Back in 2003, Other Press—one of the most interesting independent presses out there—brought out a book about Walt Disney entitled The Perfect American by Peter Stephan Jungk and translated from the Germany by Michael Hofmann.
I remember hearing about this book from my friend Blake Radcliffe (which, I still maintain, would be a fantastic porn star name . . . Blake Radcliffe and Lexy Spry . . .) when he worked at Other Press. It sounds pretty interesting—the novel focuses on the last few months of crazy Walt Disney’s crazy Walt Disney life (his delusions of immortality, EPCOT as Utopia, etc.) from the point of view of Wilhelm Dantine, a cartoonist who worked for Disney on Sleeping Beauty.
Unfortunately, I never got around to reading this (sorry Blake!), but I’m planning on getting to it soon, since Other Press just brought out a paperback edition to celebrate the new Philip Glass opera version that just premiered in Madrid.
From the New York Times:
Peter Stephan Jungk’s novel The Perfect American is a surreal, meditative, episodic account of the last days of Walt Disney.
It seems at first glance to be an ideal source for an opera by Philip Glass, whose surreal, meditative, episodic explorations of the lives of famous men — always men — have formed the bulk of his prodigious operatic output. [. . .]
At the fourth performance on Wednesday, the subtle, moody score, at war between its propulsive and serene impulses, felt more than equal in quality to the festive occasion. While criticisms of Mr. Glass’s music as cookie-cutter have always been misguided, The Perfect American finds him in especially unpredictable form, experimenting with sonorities, textures and pacing.
Led by the Glass veteran Dennis Russell Davies with careful attention to both its underlying pulse and its twists of temperament, the opera opens with an ominous, low murmur punctuated by sharp, syncopated percussion snaps. The sound gradually expands through the orchestra and warms into something that, under Mr. Davies, has more gentle swing than the relentless forward motion generally associated with Mr. Glass.
The music often seems devised to trail off, to run out of steam as it expresses Disney’s struggle with the cancer from which he died in 1966 at 65. But there is nothing exhausted about its inventiveness. Simultaneously eclectic and cohesive, the score incorporates strange, fractured brass fanfares out of Janacek’s Makropulos Case and lilting, seductive rhythms that feel almost foxtrotty, like a misty echo of the 1930s.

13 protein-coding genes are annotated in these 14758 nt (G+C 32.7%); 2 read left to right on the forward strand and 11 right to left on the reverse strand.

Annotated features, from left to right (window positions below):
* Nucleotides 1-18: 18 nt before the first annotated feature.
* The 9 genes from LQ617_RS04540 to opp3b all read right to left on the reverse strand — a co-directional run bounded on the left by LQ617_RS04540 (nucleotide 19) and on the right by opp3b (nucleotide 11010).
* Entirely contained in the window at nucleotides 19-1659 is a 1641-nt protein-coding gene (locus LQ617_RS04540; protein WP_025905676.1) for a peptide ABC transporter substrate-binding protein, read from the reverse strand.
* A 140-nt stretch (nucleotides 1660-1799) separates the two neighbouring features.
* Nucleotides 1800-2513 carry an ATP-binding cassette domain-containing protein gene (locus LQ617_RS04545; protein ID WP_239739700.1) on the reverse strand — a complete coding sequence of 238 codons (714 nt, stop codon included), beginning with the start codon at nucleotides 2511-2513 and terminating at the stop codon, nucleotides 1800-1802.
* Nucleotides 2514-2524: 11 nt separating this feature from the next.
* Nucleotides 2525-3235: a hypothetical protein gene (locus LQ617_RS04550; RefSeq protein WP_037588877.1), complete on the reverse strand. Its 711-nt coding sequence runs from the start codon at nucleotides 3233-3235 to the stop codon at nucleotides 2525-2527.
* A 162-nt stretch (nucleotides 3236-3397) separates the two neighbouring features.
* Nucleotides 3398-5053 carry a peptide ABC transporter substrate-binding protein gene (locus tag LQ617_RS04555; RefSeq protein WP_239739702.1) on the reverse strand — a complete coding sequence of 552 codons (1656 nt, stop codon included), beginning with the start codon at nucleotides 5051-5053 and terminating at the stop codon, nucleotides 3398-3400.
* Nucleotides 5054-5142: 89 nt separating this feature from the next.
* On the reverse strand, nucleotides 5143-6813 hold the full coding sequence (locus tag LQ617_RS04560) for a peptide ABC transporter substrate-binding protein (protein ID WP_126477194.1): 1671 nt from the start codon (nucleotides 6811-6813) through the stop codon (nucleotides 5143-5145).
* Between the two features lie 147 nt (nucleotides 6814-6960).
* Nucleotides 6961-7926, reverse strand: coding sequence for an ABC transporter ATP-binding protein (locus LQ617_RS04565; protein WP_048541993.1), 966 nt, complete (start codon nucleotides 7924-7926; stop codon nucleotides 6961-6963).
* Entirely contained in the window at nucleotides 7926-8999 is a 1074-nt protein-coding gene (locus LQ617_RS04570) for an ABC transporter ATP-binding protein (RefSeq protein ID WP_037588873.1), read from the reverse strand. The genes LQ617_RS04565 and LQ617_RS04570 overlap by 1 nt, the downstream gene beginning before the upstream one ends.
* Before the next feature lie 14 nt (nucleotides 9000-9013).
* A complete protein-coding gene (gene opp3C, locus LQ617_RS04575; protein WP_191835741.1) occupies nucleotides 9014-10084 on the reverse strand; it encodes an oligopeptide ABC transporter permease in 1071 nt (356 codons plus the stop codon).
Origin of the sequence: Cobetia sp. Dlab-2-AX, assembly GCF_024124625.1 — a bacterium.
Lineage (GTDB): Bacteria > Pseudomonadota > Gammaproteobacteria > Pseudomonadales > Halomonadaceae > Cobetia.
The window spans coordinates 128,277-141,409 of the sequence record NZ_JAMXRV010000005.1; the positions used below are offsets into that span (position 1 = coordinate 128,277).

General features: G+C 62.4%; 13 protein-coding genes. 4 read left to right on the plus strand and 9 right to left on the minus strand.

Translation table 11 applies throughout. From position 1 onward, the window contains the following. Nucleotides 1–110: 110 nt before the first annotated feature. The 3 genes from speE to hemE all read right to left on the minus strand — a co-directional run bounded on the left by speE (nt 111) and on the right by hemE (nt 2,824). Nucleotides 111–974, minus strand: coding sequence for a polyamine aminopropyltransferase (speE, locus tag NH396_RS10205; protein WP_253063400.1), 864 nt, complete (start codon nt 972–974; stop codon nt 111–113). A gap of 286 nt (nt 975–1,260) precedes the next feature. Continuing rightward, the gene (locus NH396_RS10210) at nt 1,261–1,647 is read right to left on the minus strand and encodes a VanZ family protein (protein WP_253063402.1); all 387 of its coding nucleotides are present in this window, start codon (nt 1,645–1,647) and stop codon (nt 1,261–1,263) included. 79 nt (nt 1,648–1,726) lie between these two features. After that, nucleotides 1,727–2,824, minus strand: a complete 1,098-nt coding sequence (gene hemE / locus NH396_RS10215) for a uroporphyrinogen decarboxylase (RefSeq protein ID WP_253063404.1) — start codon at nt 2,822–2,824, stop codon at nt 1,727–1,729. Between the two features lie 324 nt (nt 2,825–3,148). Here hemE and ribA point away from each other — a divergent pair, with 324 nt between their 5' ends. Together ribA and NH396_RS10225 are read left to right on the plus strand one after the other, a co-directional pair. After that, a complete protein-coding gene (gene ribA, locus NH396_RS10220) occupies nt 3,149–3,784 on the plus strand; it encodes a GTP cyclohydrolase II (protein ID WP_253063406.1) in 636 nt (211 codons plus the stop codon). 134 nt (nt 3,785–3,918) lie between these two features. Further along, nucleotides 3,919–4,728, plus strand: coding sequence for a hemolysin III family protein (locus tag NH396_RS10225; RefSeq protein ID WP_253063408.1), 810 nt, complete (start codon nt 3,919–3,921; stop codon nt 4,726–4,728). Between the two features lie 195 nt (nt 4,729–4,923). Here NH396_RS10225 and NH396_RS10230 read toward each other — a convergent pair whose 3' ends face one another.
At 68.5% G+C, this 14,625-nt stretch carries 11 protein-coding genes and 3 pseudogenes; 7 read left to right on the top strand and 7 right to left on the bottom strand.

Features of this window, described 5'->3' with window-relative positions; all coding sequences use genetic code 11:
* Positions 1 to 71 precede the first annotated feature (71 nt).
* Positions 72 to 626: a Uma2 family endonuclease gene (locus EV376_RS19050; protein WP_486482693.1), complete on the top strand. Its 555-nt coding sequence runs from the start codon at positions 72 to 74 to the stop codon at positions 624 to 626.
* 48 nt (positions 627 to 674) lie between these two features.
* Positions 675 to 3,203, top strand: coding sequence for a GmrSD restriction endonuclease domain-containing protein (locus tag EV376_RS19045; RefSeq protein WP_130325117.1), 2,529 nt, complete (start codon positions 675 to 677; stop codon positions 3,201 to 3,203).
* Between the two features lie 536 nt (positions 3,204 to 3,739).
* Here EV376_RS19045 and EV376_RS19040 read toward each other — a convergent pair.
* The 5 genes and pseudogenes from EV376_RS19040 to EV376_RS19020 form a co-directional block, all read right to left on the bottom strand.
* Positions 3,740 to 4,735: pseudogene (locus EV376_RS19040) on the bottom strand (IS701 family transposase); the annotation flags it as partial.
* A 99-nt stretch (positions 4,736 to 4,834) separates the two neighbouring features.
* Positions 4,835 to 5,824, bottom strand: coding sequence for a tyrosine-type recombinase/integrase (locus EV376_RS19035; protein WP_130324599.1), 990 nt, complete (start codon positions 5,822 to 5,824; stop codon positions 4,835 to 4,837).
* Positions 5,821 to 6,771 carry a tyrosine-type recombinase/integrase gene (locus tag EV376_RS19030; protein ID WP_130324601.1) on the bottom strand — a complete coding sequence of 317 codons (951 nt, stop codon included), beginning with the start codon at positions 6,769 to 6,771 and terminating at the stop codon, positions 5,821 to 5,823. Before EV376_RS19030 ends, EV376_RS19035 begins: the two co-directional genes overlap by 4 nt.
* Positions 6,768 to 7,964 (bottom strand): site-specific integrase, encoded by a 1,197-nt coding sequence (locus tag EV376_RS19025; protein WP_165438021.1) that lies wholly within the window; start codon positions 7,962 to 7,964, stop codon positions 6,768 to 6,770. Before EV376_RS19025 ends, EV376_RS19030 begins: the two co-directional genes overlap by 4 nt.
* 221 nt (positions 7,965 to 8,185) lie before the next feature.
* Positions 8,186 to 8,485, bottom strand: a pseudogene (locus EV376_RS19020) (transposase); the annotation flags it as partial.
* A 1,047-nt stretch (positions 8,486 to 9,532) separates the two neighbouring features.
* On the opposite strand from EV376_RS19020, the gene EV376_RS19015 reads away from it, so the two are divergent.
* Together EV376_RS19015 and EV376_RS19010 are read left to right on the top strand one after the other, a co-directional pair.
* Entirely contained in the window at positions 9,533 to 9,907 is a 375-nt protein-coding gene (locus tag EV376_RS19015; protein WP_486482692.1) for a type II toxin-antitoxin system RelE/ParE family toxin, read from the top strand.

Here’s a promo video from Teatro Real:
Too bad I’m not planning a trip to Madrid any time soon . . . At least I can read the book.
And since I LOVE Rework: Philip Glass Remixed album that just came out, and SUPER LOVE Dan Deacon, here’s his contribution, “Alight Spiral Snip.”
Originally published in French in 2007, We’re Not Here to Disappear (On n’est pas là pour disparaître) won the Prix Wepler-Fondation La Poste and the Prix Pierre Simon Ethique et Réflexion. The work has been recently translated by Béatrice Mousli. . .
Even though the latest from Jean Echenoz is only a thin volume containing seven of what he calls “little literary objects,” it is packed with surprises. In these pieces, things happen below the surface, sometimes both literally and figuratively. As. . .
Who is this woman? This is the question that opens Xiao Bai’s French Concession, a novel of colonial-era Shanghai’s spies and revolutionaries, police and smugglers, who scoot between doorways, walk nonchalantly down avenues, smoke cigars in police bureaus, and lounge. . .
For the past 140 years, Anna Karenina has been loved by millions of readers all over the world. It’s easy to see why: the novel’s two main plots revolve around characters who are just trying to find happiness through love.. . .
Linn Ullmann’s The Cold Song, her fifth novel, is built much like the house about which its story orbits: Mailund, a stately white mansion set in the Norwegian countryside a few hours drive from Oslo. The house, nestled into the. . .
Karel Schoeman’s Afrikaans novel, This Life, translated by Else Silke, falls into a genre maybe only noticed by the type of reader who tends toward Wittgenstein-type family resemblances. The essential resemblance is an elderly narrator, usually alone—or with one other. . .
In Joris-Karl Hyusmans’s most popular novel, À rebours (Against Nature or Against the Grain, depending on the which translated edition you’re reading), there is a famous scene where the protagonist, the decadent Jean des Esseintes, starts setting gemstones on the. . .
There are books that can only wisely be recommended to specific types of readers, where it is easy to know who the respective book won’t appeal to, and Kristiina Ehin’s Walker on Water is one these. What makes this neither. . .
Imagine the most baroque excesses of Goethe, Shakespeare, and Poe, blended together and poured into a single book: That is The Nightwatches of Bonaventura. Ophelia and Hamlet fall in love in a madhouse, suicidal young men deliver mournful and heartfelt. . .
In 1899, Maurice Ravel wrote “Pavane pour une infante défunte” (“Pavane for a Dead Princess”) for solo piano (a decade later, he published an orchestral version). The piece wasn’t written for a particular person; Ravel simply wanted to compose a. . .